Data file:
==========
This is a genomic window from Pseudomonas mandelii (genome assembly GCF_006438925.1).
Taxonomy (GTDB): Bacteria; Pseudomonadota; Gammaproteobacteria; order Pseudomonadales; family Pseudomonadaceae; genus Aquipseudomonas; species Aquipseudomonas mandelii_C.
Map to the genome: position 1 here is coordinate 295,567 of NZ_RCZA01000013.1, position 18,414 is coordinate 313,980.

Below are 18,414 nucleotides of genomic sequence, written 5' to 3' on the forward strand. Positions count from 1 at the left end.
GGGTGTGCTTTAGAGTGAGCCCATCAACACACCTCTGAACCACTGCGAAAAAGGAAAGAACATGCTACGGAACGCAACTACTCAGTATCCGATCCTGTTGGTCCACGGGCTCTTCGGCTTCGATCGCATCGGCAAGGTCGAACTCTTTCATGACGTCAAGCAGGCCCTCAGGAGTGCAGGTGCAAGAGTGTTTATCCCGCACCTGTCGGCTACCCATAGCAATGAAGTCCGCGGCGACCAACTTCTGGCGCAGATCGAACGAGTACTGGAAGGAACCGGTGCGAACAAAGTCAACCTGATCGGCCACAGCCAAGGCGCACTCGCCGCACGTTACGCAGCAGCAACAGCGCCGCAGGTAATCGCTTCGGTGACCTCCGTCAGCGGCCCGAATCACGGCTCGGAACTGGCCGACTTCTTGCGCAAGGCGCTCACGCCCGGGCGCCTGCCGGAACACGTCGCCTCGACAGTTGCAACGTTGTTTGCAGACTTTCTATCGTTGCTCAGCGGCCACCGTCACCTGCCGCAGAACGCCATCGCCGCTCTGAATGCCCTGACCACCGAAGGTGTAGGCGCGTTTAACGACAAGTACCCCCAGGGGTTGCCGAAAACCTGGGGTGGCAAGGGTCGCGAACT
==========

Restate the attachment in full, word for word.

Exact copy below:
This is a genomic window from Pseudomonas mandelii (genome assembly GCF_006438925.1).
Taxonomy (GTDB): Bacteria; Pseudomonadota; Gammaproteobacteria; order Pseudomonadales; family Pseudomonadaceae; genus Aquipseudomonas; species Aquipseudomonas mandelii_C.
Map to the genome: position 1 here is coordinate 295,567 of NZ_RCZA01000013.1, position 18,414 is coordinate 313,980.

Below are 18,414 nucleotides of genomic sequence, written 5' to 3' on the forward strand. Positions count from 1 at the left end.
GGGTGTGCTTTAGAGTGAGCCCATCAACACACCTCTGAACCACTGCGAAAAAGGAAAGAACATGCTACGGAACGCAACTACTCAGTATCCGATCCTGTTGGTCCACGGGCTCTTCGGCTTCGATCGCATCGGCAAGGTCGAACTCTTTCATGACGTCAAGCAGGCCCTCAGGAGTGCAGGTGCAAGAGTGTTTATCCCGCACCTGTCGGCTACCCATAGCAATGAAGTCCGCGGCGACCAACTTCTGGCGCAGATCGAACGAGTACTGGAAGGAACCGGTGCGAACAAAGTCAACCTGATCGGCCACAGCCAAGGCGCACTCGCCGCACGTTACGCAGCAGCAACAGCGCCGCAGGTAATCGCTTCGGTGACCTCCGTCAGCGGCCCGAATCACGGCTCGGAACTGGCCGACTTCTTGCGCAAGGCGCTCACGCCCGGGCGCCTGCCGGAACACGTCGCCTCGACAGTTGCAACGTTGTTTGCAGACTTTCTATCGTTGCTCAGCGGCCACCGTCACCTGCCGCAGAACGCCATCGCCGCTCTGAATGCCCTGACCACCGAAGGTGTAGGCGCGTTTAACGACAAGTACCCCCAGGGGTTGCCGAAAACCTGGGGTGGCAAGGGTCGCGAACT